Tim you might want to put penny stocks into two categories fixed and variable like an accountant. You specialize in variable constantly changing stocks reaping a harvest from shorting the pump and dumps. That’s working great a complement to that might be a reputable newsletter out there that focuses on buying and holding to represent the fixed part of the pennies. Newsletters that require a face a phone number and not
    spending money on research but is independent of that might be a tiny portion of
    the portfolio. Just a thought but potential of pennies is amazing thanks for the knowledge I have gained so far.

  2. Axel

    I completely agree with waiting, or sitting out. Before I got sucked into the penny stock world (before joining the site) i was long and holding buying into the hype that i was going to be rich, in a sub penny stock, MDNT 30k+ in gains, and it eventually went back down to 0, same with PHOT. 40k+ in losses between the two, then it put me in a downward spiral, new strategies, eventually in one year taking my portfolio from 120k down to an abysmal 30k, i stopped trading, waiting for a month, settled down, now in the past 10 weeks turning the 30k into 46k. It gets tough when you have a good week, and make 10%-20% (of your total portfolio, not just your investment) you get jumpy and greedy, and over confident, and I wish I had more power to just walk away in days or weeks like those, and just focus on my other job.

    I’ve decided to not stick any more money into my account until I grow this account enough year over year to be confident enough to stick 2 or 3 hundred thousand in there. I’m actually lucky i couldnt or haven’t been able to get shares on LAKE, that stock is nuts.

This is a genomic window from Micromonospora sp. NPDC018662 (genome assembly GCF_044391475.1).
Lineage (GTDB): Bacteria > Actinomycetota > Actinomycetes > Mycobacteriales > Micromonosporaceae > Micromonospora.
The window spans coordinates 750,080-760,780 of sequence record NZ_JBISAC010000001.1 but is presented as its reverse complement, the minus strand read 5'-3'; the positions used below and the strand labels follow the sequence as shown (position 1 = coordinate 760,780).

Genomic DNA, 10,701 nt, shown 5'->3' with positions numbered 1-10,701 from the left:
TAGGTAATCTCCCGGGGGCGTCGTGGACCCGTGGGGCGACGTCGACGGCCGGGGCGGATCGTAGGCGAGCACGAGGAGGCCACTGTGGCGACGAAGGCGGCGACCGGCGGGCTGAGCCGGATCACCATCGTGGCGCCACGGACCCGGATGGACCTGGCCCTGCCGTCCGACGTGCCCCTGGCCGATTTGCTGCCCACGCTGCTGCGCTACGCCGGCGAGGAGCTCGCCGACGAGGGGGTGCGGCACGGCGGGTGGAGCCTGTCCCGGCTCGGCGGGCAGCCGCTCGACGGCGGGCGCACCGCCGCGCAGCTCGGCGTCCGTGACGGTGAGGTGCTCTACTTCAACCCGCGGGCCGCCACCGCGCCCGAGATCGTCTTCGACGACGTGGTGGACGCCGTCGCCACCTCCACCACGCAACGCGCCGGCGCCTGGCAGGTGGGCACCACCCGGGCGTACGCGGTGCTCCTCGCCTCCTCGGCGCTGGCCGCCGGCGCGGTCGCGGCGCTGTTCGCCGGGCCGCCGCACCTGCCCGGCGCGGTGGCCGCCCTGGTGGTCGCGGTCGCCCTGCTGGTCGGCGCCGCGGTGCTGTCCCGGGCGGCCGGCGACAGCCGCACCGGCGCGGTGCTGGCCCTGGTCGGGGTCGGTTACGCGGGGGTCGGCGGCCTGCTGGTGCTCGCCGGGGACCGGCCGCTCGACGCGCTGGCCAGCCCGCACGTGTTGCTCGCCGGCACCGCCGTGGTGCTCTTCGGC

3. Sara Franciszka Lentz

    Very much enjoyed reading this because of the very important self-analysis aspect which so many other traders disregard. Know thyself ;))

  4. Brian

    I’m getting this on the link: Requested Resource Not Found

    Sorry, we did not find the resource you were looking for

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  9. OceanRider

    ink TG’s post on his biggest loss was really good and from his post, I look at trading a lot different regarding losses. First, I see the whole entry and exit as an exchange where the market is always looking to take your $$$. That is the market goal. So, if you have a win, any win, whether big or small, you are going to give it back. Being successful requires all traders to realize that it is not enough to think, “I just had a win”, I am safe, and that last trade is safe because it is closed because at some point, another trade will be taking it back and if you are in a new trade, you are active in the market taking process. This is a tug of war where you mostly lose, sometimes win. In order to come out on top, the only way to go out ahead is to focus more on giving less back to market. After all, when a trader enters usually, it is with the expectation that they will be looking to make money. However, the proper attitude right from the start should be, that by entering a new trade, they are giving the market an opportunity to take your last win, to take your account, to take your time, or ALL OF THE ABOVE.

    TIM, I believe this is why, as you say, you trade “like a coward”. It makes sense. Going into a trade everyone needs to think like this first. The market is looking to get paid first at your account expense. I suspect that this is why traders with less than 50% success can be successful, and those with 70% can be standing still or still losing. I hope this post helps someone down the line. I am going to post this on Profit.ly later as I think this might help people in their quest to “Cut Losses Quickly”.

    My # 1: “Recall that the Market wants to get paid at my expense”
    My #2: “Cut Losses Quickly”
    My #3: Focus on researching and building datasets that highlight a pattern’s probability/odds for winning
    My #4 Trade Only highly reliable patterns (with 80%+ odds)
    My #5 Eliminate the noise